A Few Good Lectors Are Not Enough

Jesus’s words, The harvest is plentiful but the workers are few, apply as much to the ministry of lector today as to the ministry of saving souls he assigned his apostles. But if most churches seem to have enough lectors on hand, what do we mean by “few”?

Imagine the awe of the 12 apostles as they received instruction from Jesus – face to face. Is it possible for parishes today to inspire its lectors to pour themselves into their ministry with that same awe?  It depends on the effort parish leaders are willing to put into “raising the bar” with ongoing training and enrichment; along with a commitment to no longer accept mediocrity.

Unlike the quality and professionalism parishes demand from their musicians or cantors, few make comparable demands on their lectors. And in comparison to ministries where participants gather frequently such as the choir or various other ministries, lectors are too often left on their own to pursue sources of inspiration and enrichment.

Though many parishes do put on annual or semi-annual lector meetings, these occasional “eureka” moments are not enough to retain that sense of awe of the kind that Jesus inspired in his followers, and usually dissipate pretty quickly.

It takes frequent gatherings for prayer, weekly preparation, faith sharing and fellowship to continually fuel the lector’s passion for this ministry. As a lector coordinator, I’ve held such gatherings and even if only a handful of lectors showed up, we always departed uplifted and with renewed fervor and awe for our privileged calling.

Though much of a lector’s preparation and study does require internal “alone” time, regular gatherings with other lectors for encouragement and fellowship offer many ways to keep the ministry alive and burning in their hearts between their assigned Sundays, which can often be weeks.

Aelred Rosser, in his well-known book of reflections, A Word That Will Rouse Them, says “It is time to define the ministry and its requirements in more specific terms. With an accurate understanding of the importance and dignity of the reader’s ministry, we will expect from readers no less than what we expect from presiders, deacons, musicians and preachers – all of whom undergo extensive formation for their ministries.”

In his 1999 Gather Faithfully Together pastoral letter, Cardinal Roger Mahony of the Archdiocese of Los Angeles says, “Lectors for each Sunday should strive to be part of the group that meets with the homilists early in the week, say, Monday evening to read, pray with and talk about the scriptures for the coming week.”

And in its lector guidelines, the Archdiocese of Los Angeles adds, “It is highly recommended that lectors in each community meet together regularly to discuss the theological as well as the practical and spiritual aspects of their ministry.”

What is it that gives the lector a “well-trained tongue to speak to the weary a word that will rouse them,” as said in Isaiah 50:4? For starters, it goes far beyond speaking and presentation skills.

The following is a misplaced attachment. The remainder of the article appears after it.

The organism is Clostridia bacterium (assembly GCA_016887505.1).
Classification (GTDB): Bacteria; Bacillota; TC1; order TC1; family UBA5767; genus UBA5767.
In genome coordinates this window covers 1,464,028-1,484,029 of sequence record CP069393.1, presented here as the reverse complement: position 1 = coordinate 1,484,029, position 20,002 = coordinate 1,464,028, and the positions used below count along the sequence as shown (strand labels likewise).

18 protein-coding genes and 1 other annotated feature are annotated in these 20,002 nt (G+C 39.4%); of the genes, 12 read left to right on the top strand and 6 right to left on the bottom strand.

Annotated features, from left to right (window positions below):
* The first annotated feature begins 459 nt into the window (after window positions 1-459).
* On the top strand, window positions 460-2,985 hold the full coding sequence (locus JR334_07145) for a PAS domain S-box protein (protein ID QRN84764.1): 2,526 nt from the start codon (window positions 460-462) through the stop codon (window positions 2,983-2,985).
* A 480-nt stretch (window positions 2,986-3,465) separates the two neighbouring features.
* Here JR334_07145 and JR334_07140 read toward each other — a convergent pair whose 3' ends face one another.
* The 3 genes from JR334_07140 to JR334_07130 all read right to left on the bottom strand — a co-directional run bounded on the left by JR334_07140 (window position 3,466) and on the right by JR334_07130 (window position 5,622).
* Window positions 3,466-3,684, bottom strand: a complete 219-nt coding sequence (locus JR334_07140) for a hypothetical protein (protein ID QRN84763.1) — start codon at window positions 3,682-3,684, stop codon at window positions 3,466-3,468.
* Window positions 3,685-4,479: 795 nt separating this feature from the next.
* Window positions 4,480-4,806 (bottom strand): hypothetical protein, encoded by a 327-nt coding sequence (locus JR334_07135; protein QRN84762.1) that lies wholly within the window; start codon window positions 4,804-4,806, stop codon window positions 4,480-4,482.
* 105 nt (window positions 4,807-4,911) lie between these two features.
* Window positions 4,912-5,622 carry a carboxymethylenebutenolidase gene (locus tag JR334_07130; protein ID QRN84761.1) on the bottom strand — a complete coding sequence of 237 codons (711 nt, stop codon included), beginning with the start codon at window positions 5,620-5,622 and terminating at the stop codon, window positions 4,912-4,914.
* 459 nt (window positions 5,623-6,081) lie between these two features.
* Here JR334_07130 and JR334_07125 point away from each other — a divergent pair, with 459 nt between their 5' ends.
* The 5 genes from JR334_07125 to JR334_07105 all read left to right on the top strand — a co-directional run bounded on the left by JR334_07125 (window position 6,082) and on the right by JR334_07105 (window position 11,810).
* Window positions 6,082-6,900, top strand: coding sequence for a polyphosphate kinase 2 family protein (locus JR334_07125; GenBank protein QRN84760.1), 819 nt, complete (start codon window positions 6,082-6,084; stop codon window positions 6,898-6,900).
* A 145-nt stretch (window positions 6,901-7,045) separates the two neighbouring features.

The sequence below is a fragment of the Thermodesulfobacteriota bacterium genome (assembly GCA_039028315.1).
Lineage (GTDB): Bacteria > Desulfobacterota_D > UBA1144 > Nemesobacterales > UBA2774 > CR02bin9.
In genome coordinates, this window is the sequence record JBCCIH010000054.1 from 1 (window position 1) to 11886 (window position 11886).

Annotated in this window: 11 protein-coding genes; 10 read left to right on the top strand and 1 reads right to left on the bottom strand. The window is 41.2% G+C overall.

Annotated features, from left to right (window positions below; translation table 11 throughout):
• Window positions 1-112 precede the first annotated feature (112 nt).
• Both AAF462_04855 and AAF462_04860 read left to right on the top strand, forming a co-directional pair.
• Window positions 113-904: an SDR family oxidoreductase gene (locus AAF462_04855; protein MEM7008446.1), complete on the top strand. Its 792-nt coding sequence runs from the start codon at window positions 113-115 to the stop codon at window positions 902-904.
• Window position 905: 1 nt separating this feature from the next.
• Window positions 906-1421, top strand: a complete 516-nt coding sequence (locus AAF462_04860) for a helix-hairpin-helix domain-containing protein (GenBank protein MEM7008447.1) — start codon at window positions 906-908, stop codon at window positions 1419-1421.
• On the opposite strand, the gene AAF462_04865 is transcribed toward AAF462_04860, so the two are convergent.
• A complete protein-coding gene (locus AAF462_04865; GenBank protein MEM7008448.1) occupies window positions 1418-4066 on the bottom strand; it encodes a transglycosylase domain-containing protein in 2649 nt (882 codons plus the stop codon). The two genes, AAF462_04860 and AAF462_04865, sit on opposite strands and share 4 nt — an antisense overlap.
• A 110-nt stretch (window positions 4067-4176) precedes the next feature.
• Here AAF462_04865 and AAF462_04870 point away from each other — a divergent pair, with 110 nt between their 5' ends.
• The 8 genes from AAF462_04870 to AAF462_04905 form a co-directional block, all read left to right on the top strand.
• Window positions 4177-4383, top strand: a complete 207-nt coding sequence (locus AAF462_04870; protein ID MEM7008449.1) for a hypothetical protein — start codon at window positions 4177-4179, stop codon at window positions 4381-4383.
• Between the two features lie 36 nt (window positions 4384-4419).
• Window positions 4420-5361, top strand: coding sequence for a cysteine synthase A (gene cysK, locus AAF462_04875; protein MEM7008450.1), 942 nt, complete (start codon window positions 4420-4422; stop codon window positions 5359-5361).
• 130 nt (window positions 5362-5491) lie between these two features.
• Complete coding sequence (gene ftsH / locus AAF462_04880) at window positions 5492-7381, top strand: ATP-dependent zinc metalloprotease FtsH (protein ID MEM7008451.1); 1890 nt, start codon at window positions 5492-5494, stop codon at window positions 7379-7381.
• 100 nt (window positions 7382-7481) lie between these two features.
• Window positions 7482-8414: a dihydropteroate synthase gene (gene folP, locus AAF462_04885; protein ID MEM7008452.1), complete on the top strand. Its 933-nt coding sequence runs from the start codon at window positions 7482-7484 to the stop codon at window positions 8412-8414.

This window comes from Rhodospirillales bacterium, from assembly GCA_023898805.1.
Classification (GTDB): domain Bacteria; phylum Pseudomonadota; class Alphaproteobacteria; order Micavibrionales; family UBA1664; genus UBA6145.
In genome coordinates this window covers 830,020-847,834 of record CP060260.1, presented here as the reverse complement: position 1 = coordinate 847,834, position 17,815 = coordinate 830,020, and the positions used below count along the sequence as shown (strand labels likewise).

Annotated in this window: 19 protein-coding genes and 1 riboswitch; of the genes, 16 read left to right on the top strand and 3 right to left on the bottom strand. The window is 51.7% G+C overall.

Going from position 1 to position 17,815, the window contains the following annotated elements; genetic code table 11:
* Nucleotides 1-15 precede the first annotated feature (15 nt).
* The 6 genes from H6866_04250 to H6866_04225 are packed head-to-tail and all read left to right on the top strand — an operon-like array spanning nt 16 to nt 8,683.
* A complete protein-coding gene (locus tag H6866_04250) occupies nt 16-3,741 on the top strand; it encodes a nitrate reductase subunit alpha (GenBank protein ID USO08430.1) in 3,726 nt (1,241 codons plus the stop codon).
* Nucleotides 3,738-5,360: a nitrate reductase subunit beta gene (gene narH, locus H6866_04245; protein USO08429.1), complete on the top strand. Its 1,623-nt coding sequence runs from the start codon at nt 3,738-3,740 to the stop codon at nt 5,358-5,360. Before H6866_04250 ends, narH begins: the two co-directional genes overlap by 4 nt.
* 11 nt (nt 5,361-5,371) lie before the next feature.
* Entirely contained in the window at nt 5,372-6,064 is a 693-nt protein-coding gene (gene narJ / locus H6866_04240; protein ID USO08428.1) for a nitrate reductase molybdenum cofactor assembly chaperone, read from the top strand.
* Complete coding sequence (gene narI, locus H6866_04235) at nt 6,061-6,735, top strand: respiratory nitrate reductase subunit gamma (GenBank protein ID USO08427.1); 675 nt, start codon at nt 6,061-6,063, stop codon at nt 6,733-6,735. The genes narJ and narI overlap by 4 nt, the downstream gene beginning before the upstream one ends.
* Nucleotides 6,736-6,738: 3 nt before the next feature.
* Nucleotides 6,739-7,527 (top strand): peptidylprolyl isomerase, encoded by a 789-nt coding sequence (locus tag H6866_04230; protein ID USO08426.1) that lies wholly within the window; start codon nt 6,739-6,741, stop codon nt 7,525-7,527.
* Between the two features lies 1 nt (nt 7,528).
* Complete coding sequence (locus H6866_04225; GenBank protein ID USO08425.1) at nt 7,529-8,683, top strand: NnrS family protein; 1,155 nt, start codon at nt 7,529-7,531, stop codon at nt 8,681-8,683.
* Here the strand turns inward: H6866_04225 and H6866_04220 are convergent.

One of my previous pastors once grabbed a TV celebrity to read at our Christmas Vigil, 10 minutes before mass. Despite the newscaster’s platform skills, he really didn’t know what he was reading, and the parishioners were the first to pick it up.

But “a well-trained tongue” also goes beyond knowledge of scripture. Great lectors can envision themselves washing the feet (figuratively) of their listeners with God’s word. They try to visualize the humility and love that Jesus showed when he actually did wash the feet of his apostles; then work at proclaiming their readings with the same humility and love; and in so doing, touch the hearts and minds of their listeners more deeply.

They try as best as they can to “speak to the weary” of our modern-day life: their fellow parishioners in the daily grind of making a living during these tough economic times: those who’ve recently lost a loved one, are ill, are uncertain about their future, whose marriage is on the rocks, whose child is on drugs, and on and on. Fellow parishioners who are desperate to hear God’s word, and dependent on the lector to speak it to them in a way that will rouse them and send them away feeling better.

In addition, great lectors have a deep desire to please our Lord by preparing to offer him a pure and unblemished lamb of a proclamation from the lectern: a perfect lamb that can be digested by their fellow parishioners with earnestness, devotion and joy. This is just some of “the stuff” that makes up a few good lectors.

There will always be that remnant of lectors who diligently work on their own in constant pursuit of excellence. But it doesn’t have to end here. All a parish needs to do to grow this remnant is embrace the ministry’s importance and begin taking steps toward the kind of ongoing enrichment and inspirational gatherings mentioned above.

 

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  • Pargontwin

    In short, it sounds to me like you’re saying a good lector should know the background of his material, take a prayerful approach to it, and be able to read like an actor.  If you ask me, that last is critically important.  I know lectors who fulfill the first two requirements easily, but are lacking in the third, and they can be very difficult to listen to.  We are also fortuniate to have one lector who excels in all three areas; that one’s reading can capture the attention of even the most jaded listener, making it sound like the principal “characters,” so to speak, in the reading are speaking directly to you. 

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